Custom Boot Maker Motivates CV Tech Graphic Design Students

Lisa Sorrell is a maker of custom cowboy boots. She owns a small business in Guthrie that has resulted in a good living and an occasional brush with celebrities.

September 29, 2017

EL RENO – “I’ll be back.”

Those iconic words uttered by Arnold Schwarzenegger’s character during the Terminator trilogy apparently also apply to the Austrian-born actor’s preference for Oklahoma-made cowboy boots.

Schwarzenegger’s first pair of custom boots prominently featured an eagle from the U.S. seal, said boot maker Lisa Sorrell. The second pair features the Austrian coat of arms.

To date, the ex-California governor is Sorrell’s most famous repeat customer.

“Many celebrities call and tell me they will make me famous and help generate a lot of business if I will give them a pair of boots,” Sorrell said.

Her answer is always the same.

“I have a 12-month-long waiting list,” she said.

She also has a mortgage and costs associated with running a small business in Guthrie’s Historic District. Schwarzenegger gladly paid – twice.

The baseline cost for Sorrell Custom Boots is $5,000. Most of her boots consist of kangaroo, alligator or ostrich, often with intricate sewing and details. All have a calfskin lining.

“I don’t try to save money on the lining,” Sorrell said. “That’s the only part of the boot that touches your foot.”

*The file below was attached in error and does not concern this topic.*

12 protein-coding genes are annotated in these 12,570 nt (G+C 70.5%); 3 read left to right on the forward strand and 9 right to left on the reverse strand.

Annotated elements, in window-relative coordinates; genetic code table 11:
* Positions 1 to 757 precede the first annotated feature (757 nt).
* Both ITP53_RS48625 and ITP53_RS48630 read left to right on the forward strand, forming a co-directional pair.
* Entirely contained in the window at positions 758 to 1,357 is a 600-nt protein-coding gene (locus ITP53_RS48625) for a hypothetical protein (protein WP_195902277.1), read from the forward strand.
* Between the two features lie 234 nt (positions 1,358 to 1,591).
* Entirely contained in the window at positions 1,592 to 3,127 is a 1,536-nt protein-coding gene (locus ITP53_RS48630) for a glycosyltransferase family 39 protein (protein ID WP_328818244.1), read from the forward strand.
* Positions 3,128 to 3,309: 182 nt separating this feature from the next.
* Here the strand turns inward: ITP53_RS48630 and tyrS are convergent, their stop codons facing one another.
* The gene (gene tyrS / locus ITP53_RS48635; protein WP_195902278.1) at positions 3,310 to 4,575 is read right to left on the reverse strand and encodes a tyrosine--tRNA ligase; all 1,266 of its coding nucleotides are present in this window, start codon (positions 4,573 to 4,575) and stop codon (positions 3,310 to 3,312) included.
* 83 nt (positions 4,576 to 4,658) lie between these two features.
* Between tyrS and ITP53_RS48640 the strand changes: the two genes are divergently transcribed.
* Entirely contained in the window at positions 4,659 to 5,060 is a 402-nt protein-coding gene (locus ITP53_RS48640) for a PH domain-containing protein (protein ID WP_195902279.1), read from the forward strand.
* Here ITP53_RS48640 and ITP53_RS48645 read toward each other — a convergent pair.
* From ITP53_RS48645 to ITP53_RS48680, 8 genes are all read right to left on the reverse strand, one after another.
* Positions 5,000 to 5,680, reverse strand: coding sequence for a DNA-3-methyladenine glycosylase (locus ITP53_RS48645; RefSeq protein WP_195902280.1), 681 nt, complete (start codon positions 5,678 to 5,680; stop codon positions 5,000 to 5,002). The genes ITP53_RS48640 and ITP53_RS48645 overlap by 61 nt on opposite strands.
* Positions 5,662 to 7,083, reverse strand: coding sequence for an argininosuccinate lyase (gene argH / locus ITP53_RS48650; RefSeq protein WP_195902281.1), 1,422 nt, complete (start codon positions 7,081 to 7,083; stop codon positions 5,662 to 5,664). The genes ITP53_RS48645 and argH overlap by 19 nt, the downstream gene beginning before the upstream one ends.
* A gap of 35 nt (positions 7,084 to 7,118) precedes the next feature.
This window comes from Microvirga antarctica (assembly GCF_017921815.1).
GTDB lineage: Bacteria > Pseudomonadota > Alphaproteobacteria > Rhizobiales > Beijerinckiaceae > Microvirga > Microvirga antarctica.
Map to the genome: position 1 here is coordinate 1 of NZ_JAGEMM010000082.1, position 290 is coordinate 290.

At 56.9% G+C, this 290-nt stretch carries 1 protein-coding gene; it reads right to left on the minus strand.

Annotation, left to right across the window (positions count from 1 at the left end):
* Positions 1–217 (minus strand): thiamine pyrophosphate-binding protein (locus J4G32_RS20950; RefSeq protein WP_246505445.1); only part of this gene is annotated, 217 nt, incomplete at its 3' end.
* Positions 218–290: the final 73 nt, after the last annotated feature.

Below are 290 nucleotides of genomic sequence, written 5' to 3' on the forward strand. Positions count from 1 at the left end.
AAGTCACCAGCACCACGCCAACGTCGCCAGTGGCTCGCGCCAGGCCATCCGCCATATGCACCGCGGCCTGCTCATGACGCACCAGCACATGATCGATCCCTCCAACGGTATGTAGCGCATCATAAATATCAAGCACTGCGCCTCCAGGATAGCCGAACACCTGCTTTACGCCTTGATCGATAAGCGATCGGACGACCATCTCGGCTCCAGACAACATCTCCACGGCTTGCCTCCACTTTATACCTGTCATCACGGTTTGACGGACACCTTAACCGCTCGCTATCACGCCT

Giving Back
Sorrell shared the origin and highlights of her 26-year career as a custom boot maker on Thursday with students in Mark Pennington’s Graphic Design classroom at Canadian Valley Technology Center.

She told students graphic design is not unlike what she does with boot leather.

“You have to be a sculptor when you’re a cowboy boot maker,” she said. “And it takes time. A month of my literal blood, sweat and tears go into every boot.”

Sorrell, 48, runs a one-woman shop and completes between 12 and 15 pairs of custom boots each year.

She manufactures boots through time-honored and traditional means with handmade tools and a vintage 1940s Singer sewing machine. There is no computer-controlled equipment in her shop. That’s important, she said.

“A real cowboy named Jay Griffith trained me, and I make boots so pretty you don’t want to wear them in the field,” she said.

Sorrell estimates she has made more than 1,000 pairs of boots.

“The best part of making boots is the next pair, because I love making boots,” she said.

On the Side
Meanwhile, Sorrell runs a side business selling boot and shoe making supplies to mostly hobbyists.

She also routinely teaches boot making classes and manages an impressive collection of instructional videos on her YouTube channel entitled, “It’s a Boot Life.”

These, she said, are examples of being faithful in passing along traits of an industry that has been very good to her.

“Nobody was talking about boot making or shoe making or offering tips,” she said. “So I started making videos to help people.”

That’s exactly what she was doing in a classroom late in the week in El Reno – helping students understand that if they follow their career passions, they can also realize their dreams.

Sorrell’s passion landed her at the feet of Arnold Schwarzenegger.